The recordkeeping and archival needs for childhood out-of-home care are part of one of society’s wicked problems, namely how to ensure that the systems set up to protect children from abuse and neglect do not themselves cause harm? That makes the envisioning, designing and building an integrated archival and recordkeeping infrastructure for child centred out-of-home care a major social design challenge.
In this Big Ideas seminar, Professor Sue McKemmish and Dr Joanne Evans from Monash University provide an overview of the ‘Setting the Record Straight for the Rights of the Child Summit’ which was held on the 8-9 May 2017 at Federation Square in Melbourne Australia. As a statement event its aim was to bring together community, organisational, government and professional perspectives to discuss how to transform the way records for childhood out-of-home care are created, captured, managed, and accessed to meet lifelong identity, memory and accountability needs. With participants at the Summit committing to a vision of participatory recordkeeping in which multiple rights in records are represented and enacted, we will outline the strategic plan that has since been developed. It centres on working towards the development of a National Framework for Recordkeeping for Childhood Out-of-Home Care by 2020, and to pursue its implementation, monitoring and evaluation over the following decade.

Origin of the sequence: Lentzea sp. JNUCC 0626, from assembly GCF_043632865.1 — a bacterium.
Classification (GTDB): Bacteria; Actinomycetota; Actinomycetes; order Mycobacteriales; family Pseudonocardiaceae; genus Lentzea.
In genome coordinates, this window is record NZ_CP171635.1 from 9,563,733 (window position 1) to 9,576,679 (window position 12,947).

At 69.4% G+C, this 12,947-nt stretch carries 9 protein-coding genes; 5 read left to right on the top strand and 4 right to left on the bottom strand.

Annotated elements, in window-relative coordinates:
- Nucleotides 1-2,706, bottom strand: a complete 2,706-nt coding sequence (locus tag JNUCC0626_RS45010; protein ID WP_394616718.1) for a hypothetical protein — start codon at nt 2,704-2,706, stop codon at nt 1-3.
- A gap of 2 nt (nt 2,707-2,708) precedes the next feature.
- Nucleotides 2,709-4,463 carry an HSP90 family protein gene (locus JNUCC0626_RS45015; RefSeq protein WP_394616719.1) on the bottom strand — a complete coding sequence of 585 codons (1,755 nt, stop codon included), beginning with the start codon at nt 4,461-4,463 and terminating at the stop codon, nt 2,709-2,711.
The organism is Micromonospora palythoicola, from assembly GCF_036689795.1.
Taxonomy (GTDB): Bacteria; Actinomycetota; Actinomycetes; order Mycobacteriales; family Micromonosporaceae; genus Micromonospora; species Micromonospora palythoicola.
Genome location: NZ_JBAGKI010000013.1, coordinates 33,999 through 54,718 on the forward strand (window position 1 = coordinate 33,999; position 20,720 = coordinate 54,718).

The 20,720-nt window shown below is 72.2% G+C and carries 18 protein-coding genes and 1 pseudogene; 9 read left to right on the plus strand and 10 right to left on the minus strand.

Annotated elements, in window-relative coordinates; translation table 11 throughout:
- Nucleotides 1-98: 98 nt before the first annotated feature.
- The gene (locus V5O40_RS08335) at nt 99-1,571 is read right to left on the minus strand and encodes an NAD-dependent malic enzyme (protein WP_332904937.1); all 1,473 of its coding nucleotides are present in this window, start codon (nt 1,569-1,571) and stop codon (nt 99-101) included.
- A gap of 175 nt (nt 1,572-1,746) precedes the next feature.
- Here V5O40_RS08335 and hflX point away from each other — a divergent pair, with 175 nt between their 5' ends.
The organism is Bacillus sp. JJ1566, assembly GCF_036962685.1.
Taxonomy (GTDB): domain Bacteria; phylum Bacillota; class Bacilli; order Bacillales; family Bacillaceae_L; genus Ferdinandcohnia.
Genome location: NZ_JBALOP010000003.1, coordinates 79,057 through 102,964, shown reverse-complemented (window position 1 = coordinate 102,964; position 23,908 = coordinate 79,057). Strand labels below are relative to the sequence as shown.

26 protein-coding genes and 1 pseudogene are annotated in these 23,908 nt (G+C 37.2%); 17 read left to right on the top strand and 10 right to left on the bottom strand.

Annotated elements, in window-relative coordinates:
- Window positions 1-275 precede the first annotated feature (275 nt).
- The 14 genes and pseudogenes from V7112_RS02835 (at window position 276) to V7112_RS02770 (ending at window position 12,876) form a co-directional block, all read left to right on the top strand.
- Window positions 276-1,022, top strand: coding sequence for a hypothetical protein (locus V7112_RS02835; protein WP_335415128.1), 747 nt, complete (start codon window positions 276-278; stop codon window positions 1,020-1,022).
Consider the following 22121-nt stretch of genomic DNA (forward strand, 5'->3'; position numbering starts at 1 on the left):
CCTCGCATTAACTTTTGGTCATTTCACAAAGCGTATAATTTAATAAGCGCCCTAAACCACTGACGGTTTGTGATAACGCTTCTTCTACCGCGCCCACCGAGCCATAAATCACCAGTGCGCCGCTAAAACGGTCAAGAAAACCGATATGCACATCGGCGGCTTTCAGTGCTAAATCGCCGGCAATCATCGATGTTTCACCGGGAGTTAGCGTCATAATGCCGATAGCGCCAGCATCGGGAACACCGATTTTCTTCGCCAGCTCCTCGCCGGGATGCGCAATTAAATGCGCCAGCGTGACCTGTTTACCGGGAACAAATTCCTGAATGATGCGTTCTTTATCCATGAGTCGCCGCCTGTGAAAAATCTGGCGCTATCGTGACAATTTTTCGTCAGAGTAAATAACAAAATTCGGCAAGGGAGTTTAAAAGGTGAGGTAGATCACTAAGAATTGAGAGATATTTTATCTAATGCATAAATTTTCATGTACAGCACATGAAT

They are joined by Professor Elizabeth Shepherd, from the Department of Information Studies at UCL, who is speaking on ‘Navigating the Information Rights Ecology: A UK Perspective’.